"Child's Pose" isn't anywhere nearly as depressing as other Romanian films I've seen ("The Death of Mr. Lazarescu" comes to mind), but it's still a very mournful and sad story about a spoiled brat rich "kid" (his age is never stated that I remember, but he's easily in his late 20s at least) who kills a child in an auto accident and then sits back while his overbearing mother tries to use his family's affluence to buy their way out of the consequences. The dynamic between the mother and son is fascinating, and Luminita Gheorghu as the mother gives one of the best female performances of the past year. She creates a wholly believable character that feels like the kind of person you might actually come across in actuality; she's not exactly a bad person, but at the same time she's a bit of a monster in her single-minded determination to make her and her family's lives as easy as possible without being able to maintain any perspective on what the world is like for others who are not as fortunate.
The climactic scene in which she visits the parents of the dead child and then prattles on about herself and her own son, hijacking the parents' grief for her own and making the situation all about her, is a quietly masterful feat of acting and writing. It felt SO authentic and so like people and situations I've dealt with directly myself. I wish the film had ended with that instead of giving us a forced redemptive ending that felt a tad false, but it packs a wallop nonetheless.
I work with a guy who studied music in school and had friends who went
the music conservatory route, and according to him "Whiplash" is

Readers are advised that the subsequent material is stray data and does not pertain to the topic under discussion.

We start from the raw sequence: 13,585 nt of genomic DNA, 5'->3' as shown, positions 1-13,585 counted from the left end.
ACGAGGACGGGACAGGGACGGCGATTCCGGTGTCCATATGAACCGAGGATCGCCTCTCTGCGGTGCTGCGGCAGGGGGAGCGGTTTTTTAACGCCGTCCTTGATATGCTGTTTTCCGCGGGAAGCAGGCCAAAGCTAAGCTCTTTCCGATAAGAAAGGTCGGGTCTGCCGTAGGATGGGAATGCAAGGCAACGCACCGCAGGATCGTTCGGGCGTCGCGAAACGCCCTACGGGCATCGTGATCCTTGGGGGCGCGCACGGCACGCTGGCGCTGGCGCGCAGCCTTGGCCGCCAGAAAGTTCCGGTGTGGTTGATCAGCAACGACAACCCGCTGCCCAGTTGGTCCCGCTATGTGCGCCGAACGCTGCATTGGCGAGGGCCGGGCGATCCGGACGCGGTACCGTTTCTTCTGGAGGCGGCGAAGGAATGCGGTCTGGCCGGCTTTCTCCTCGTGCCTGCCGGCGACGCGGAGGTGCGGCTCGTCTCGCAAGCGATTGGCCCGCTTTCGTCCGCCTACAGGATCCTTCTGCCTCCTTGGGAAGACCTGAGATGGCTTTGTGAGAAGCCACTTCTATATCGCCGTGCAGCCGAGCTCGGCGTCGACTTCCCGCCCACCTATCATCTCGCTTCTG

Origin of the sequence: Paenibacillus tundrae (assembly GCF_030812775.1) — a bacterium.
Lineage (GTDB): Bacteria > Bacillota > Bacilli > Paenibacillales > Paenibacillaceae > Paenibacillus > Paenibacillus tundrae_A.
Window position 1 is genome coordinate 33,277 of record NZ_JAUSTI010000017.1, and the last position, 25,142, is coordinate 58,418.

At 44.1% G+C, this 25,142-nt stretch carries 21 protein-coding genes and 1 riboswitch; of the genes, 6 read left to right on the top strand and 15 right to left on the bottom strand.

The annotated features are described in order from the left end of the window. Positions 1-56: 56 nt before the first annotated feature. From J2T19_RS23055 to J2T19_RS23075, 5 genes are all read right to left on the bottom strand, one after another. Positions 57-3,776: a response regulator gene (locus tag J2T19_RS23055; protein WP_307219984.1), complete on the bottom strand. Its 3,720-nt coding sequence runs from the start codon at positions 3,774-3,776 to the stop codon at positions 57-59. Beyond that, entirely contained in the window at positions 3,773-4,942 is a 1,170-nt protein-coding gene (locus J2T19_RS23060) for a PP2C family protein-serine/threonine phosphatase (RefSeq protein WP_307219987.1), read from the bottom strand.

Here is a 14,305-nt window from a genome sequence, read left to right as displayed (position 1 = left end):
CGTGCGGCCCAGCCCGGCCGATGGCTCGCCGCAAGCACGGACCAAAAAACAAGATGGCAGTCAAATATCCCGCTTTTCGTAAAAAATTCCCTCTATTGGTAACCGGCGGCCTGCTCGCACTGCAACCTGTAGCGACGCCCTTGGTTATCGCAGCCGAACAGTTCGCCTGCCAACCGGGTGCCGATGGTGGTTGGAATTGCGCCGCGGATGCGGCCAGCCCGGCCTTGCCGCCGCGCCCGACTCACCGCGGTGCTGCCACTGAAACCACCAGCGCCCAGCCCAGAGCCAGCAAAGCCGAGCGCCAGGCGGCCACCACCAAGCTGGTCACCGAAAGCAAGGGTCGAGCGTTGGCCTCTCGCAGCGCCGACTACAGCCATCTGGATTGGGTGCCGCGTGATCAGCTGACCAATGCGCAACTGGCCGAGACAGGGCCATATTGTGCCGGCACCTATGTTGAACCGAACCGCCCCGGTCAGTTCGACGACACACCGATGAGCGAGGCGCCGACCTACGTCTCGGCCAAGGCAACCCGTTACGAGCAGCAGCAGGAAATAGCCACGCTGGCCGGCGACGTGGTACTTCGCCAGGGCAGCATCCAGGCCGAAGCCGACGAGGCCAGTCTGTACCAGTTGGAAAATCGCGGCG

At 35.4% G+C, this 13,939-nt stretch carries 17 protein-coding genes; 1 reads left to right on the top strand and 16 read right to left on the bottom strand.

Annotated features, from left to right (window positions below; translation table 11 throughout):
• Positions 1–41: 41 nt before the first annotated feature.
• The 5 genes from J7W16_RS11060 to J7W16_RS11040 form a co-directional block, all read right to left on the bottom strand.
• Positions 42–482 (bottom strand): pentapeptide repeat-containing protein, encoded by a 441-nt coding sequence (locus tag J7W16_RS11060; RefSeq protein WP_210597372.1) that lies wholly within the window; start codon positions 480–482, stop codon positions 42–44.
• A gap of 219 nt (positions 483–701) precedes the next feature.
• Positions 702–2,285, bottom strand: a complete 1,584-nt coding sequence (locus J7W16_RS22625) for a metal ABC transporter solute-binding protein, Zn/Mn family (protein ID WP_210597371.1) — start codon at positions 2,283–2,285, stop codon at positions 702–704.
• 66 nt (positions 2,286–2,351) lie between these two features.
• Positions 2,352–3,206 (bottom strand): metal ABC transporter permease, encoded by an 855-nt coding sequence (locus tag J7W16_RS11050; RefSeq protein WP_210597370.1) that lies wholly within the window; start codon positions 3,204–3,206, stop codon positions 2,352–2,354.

authentic. To which I say...Oh my God! Because this film is a
Miles Teller gives an under-appreciated performance as a drummer following his passion who is lucky enough (if lucky is the right word) to be chosen by a psycho jazz teacher (J.K. Simmons) to join his class. What follows is a battle of wills, as Simmons tries to grind his students to stumps of their former selves while Teller proves that he won't be so easily dominated.
"Whiplash" goes in a very dark direction and completely defies expectations, which is what I liked most about it. I was expecting a kind of "Devil Wears Prada" set in a music school, where the eager pupil first wants to give up, then rises to the challenge, earns the respect of a tough teacher but ultimately decides his worth doesn't depend on proving himself to anybody. But that is most decidedly NOT the direction this film goes, instead turning into a contest to see how much crazier and more obsessed one maestro can be over another.
Simmons shouts and blusters his way through a one-note role. He's good in context of what he's asked to do, but it's the kind of showy performance that wins Oscars, not a subtle and complex characterization. Teller is the heart and soul of the film, and he's tremendous. The film is like watching a car accident in slow motion and being unable to do anything to prevent it, and just as unable to look away.
Winner of three Academy Awards (Supporting Actor for Simmons, Film Editing and Sound Mixing) and nominated for two others, including Best Picture and Best Adapted Screenplay.